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Music, art, acting, writing. These are activities many people undertake for fun, and only a very small percentage of those ever have an opportunity to make enough money to call it a full-time gig. Outside the creative world, jobs like "day care teacher" or "book store clerk" appeal to so many young people that businesses get away with paying the lowest possible wage, yet jobs almost never open up, and when they do there's no shortage of applicants.

I read an article this morning about aspiring professional distance runners who lack the kind of traditional sponsorships that normally mark an athlete as "professional." The runners in question move to Albuquerque or Flagstaff to train at altitude and get by on a sub-poverty level of income (the article mentioned $500-1,000 per month) earned from part-time jobs as waiters or retail clerks. It got me thinking about the nature of aspiration, and how some dream jobs are so common (in terms of number of dreamers, not number of job openings) that the number of people chasing after them vastly outnumber the opportunities available. These are people who work very hard, put in a level of effort that would certainly allow them to be successful in other arenas if they were inclined to pursue money-making with the same passion.

Back to the creative world again, the vast majority of struggling musicians, artists, actors and writers never make anything like a real wage for their efforts, yet still they try. This results in a horde of frustrated creative types willing to give away their work for nothing. In the music world it means fewer people are willing to pay for music because such an abundance exists of free downloads. The equivalent in the world of publishing is that web publishing and e-book publishing lead to more and more material being available to read, often free of charge or at a price like 99 cents. This makes it much more difficult for the "middle class" of creative artists to make money from their work.

Just read Caitlin R. Kiernan's blog entry today which touches on this very thing, from a different angle. "Why does nobody worry about pissing off the artist?" Because there are so many queued up behind saying "You can piss ME off, I won't mind. You don't even have to pay me."

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In my last post I mentioned I've been working harder than ever on writing fiction.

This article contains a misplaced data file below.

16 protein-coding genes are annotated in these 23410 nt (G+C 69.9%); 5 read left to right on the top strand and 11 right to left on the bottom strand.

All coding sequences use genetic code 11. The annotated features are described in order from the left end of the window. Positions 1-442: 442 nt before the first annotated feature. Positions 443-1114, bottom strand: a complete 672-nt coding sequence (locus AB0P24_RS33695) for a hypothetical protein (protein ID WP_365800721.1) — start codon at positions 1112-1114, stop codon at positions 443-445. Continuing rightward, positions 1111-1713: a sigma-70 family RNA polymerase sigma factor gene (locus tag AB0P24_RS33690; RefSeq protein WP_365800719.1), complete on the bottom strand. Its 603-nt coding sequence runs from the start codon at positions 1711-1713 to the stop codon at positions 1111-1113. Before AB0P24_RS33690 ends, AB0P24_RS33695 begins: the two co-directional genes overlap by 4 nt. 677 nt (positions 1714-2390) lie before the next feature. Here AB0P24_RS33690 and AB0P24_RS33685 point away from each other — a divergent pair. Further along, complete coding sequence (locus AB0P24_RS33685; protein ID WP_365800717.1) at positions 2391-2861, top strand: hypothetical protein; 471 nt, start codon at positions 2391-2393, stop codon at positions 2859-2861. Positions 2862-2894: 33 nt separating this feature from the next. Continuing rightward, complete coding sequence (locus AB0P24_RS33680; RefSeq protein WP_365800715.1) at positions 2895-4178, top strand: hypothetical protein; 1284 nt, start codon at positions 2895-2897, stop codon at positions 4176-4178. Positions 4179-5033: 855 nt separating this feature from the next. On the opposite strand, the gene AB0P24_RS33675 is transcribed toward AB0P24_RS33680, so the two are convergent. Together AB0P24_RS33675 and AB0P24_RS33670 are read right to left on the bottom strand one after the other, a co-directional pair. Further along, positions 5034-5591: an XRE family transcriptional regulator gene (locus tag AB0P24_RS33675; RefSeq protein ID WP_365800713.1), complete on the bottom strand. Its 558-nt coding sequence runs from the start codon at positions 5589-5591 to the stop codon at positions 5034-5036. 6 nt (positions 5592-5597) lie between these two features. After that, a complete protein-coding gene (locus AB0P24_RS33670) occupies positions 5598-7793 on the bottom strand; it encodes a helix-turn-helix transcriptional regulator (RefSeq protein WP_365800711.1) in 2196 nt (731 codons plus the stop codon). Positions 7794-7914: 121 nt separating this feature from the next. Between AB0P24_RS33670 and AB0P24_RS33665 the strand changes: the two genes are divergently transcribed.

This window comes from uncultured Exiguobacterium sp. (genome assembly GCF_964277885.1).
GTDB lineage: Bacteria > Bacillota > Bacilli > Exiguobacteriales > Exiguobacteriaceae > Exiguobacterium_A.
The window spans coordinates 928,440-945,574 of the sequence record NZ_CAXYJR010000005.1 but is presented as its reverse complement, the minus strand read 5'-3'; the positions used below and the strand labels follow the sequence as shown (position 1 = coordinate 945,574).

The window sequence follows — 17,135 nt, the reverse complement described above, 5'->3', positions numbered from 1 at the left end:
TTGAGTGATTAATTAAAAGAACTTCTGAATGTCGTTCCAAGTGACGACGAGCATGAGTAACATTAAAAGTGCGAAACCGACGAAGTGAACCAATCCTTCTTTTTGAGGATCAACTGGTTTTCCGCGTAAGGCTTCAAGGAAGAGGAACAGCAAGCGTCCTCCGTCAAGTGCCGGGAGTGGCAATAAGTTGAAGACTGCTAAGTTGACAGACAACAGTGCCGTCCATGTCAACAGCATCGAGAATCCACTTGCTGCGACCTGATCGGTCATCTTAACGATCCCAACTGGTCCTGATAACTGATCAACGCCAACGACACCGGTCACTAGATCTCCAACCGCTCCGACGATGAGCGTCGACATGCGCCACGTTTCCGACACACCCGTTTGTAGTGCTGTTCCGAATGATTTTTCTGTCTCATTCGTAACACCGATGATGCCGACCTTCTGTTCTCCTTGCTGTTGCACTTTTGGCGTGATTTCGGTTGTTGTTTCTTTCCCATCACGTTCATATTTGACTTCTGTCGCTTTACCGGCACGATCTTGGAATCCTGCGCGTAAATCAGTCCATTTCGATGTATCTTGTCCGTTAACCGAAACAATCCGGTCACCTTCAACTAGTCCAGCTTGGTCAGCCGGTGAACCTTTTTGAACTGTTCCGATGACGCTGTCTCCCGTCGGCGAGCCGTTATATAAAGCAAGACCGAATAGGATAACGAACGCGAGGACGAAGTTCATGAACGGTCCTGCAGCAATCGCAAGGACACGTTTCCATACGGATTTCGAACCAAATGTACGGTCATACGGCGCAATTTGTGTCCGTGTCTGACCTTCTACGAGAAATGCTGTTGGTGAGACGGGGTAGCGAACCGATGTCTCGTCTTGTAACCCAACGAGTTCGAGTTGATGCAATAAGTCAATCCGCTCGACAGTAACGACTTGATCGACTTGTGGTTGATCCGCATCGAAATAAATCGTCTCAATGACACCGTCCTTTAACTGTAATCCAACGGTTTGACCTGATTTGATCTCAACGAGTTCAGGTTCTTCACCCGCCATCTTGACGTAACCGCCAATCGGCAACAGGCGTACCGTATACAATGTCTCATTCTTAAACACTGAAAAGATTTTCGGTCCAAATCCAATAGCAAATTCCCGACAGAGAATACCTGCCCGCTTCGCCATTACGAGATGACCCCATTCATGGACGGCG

When I first picked up writing again last year, I really only dabbled a few hours occasionally on the weekend. Then late in 2009 I got more serious, and added one or two more weeknight sessions, maybe an hour or two after work.

This summer I stepped it up. I now get up at 5:30 every morning, which gives me almost 90 minutes to write, five days a week, before I have to get ready for work. Three or four times a week, after work and exercise, I might squeeze in another hour. On the weekend I write all day Sunday (8-12 hours), and often an hour or two on Saturday.

This may not be "full time" but it's a huge improvement over what I was doing just six months ago, and it means much of my time not spent at work, or commuting, exercising or eating, is spent writing.

I've often seen established writers offer the straightforward advice, "write more," and I really believe that's the best prescription. As far as I'm concerned, it's not only spending more hours per week, but also making the sessions more frequent and consistent, that makes the difference. When I was writing a couple times per week, every time I sat down I had to re-acquaint myself with where I left off. Now, the moment I sit down at the computer I know exactly what I want to work on, and where I stand with regard to that piece. For this reason, if I had the choice between two hour writing sessions six times a week, or a single twelve-hour marathon, I'd choose the near-daily consistency.

Because of this effect, I'm now writing many more hours per week, and each hour is more productive now than before. Effectively I feel I'm accomplishing ten times as much per week as I did a year ago. It's exciting to finish new stories at an increased rate, and feel I've been able to give them all the care and attention they needed.


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[ GriffinWords ]

August 2013

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